- This fort is constituents of both Hindu and Muslim architecture. The fort consists of many places such as Diwan-i-Aam, Sheesh Mahal, Sukh Mahal, Shila Devi temple, Ganesh Pole etc.
- It is also registered in UNESCO World Heritage site. The elephant ride is famous, and through this ride, tourists reach at the ridge in the entrance courtyard and feel the royal welcome to the Amer Fort. The nearby tourist attraction to the Amer Fort is Jaigarh, Aravali Hills and Vijay Garh.
- The famous courtyard of the amber fort is as following:
- Hall of Public Audience: It is also known as Diwan-e-Aam. It is a large hall that stands from the support of two rows of the ornamented pillars, and it is open on three sides. The king sits here to listen to the queries and complaints of the people, and they also meet guests here. This hall is also famous for its glasswork.
- SukhMandir: Sukh-Mandir is also known as Sukh Niwas is also a big hall made of sandalwood and ivory. It is situated right side and opposite to the Diwan-e-Aam. It is the place where Kings and queen used to repose.
- Sheesh Mahal: Sheesh Mahal is also known as Mirror Palace, which is the most beautiful part of the fort. This place is carved with beautiful flowers and also done glass paintings here. It is made for the queens to sleep under the stars because they are not allowed to sleep in the open air. This place resolved this problem. It looks like thousands of stars glittering in the ceiling.
- KesarKyaari: This is a Mughal garden which has the splendid beauty that differs from a simple garden. It is the part of Maote Lake, and it is in the front of the fort. It was created in the star shape, and there were many saffron flowers planted in the garden. Now, there are beautiful flowers planted here, because at this time saffron plant can not thrive because of the climate conditions.
Mehrangarh Fort, Jodhpur
- The fort positions in Jodhpur.
- It is one of the most massive forts in India. Rao Jodha built the fort in around 1459. The fort is situated four hundred and ten feet above the city and is enclosed by imposing thick walls.
- There are several palaces inside the boundary of the fort known for their beautiful carvings and beautiful courtyards.
- Mehrangarh fort’s earlier name was Mihirgarh which is made of two words; “Mihir” which means sun deity and “Garh” means fort. Sun deity is said to be the chief deity of the Rathore dynasty.
- There are various Mehrangarh fort facts that make it a pride of Jodhpur. The fort is not only historically significant but also has architectural importance.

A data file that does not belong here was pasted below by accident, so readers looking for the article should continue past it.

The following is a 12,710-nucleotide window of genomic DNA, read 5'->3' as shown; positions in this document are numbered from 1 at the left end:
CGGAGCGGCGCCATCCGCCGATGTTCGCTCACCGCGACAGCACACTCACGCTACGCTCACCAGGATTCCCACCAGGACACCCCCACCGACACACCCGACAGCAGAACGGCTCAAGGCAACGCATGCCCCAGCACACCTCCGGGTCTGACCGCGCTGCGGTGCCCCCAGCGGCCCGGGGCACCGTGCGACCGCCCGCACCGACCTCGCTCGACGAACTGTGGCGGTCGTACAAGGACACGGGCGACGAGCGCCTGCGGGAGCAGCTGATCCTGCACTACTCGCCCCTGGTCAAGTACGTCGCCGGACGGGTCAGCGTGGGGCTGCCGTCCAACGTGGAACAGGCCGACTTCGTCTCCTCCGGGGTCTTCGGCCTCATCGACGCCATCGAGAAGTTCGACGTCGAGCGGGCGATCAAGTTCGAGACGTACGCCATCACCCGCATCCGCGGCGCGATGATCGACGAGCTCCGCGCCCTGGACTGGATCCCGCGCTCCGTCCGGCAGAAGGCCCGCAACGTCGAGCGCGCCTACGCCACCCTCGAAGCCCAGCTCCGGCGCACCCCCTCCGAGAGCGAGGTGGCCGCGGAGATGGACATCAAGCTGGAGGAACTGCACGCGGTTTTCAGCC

- The fort is massive, enclosed with thick walls, and sprawled over a large area. The Mehrangarh fort is situated 410 ft. above the ground level. Within the fort, there are several other palaces built to serve different purposes, and there are many beautiful carvings inside these palaces.
- This Jodhpur ka Kila spreads over 5 kilometers above the hilltop, and one can have a full view of the city from the fort.
Jaisalmer Fort, Jaisalmer
- Jaisalmer’s fort was only a small fort when it was built in 1156 AD, and future kings slowly and slowly made it.
- Jaisalmer was once half-defeated. The “half Jauhar” of the prophecy occurred in the 16th century when Amir Ali, an Afghan chieftain, obtained RawalLunakaran’s permission to let his wives visit the queens of Jaisalmer. Instead of an entourage of palanquins containing women, they were full of armed warriors, which took the guards of the fort by surprise.
- When it seemed to the Rawal that he was fighting a losing battle, he slaughtered his womenfolk with his own hands as there was insufficient time to arrange a funeral pyre. Tragically immediately after the deed was done, reinforcements arrived, sparing the men from the Jauhar and Amir Ali was defeated and blown up by a cannonball. Hence, it is called half Jauhar or Sako.
- 20% of tourists voted Jaisalmer as the face of India next to Agra’s Taj Mahal (with 36% votes).
- Jaisalmer makes an image of a sandy place, but at some time Jaisalmeris had their farms of Mangoes, dates, and many other fruits and vegetables.
- The pollution rate and Crime Rate is near 0.
- Jaisalmer has hot summers too and cold winters too.
Gwalior Fort, Gwalior
- The most amazing fact about Gwalior fort is its defensive structure.
- The fort, popularly called “the Gibraltar of India“.
- The fort was built in the 8th century, and up to British rule, the fort was under the possession of different kings.
- It was used as a prison during the rule of Mughals. The fort was a political prison for royal people.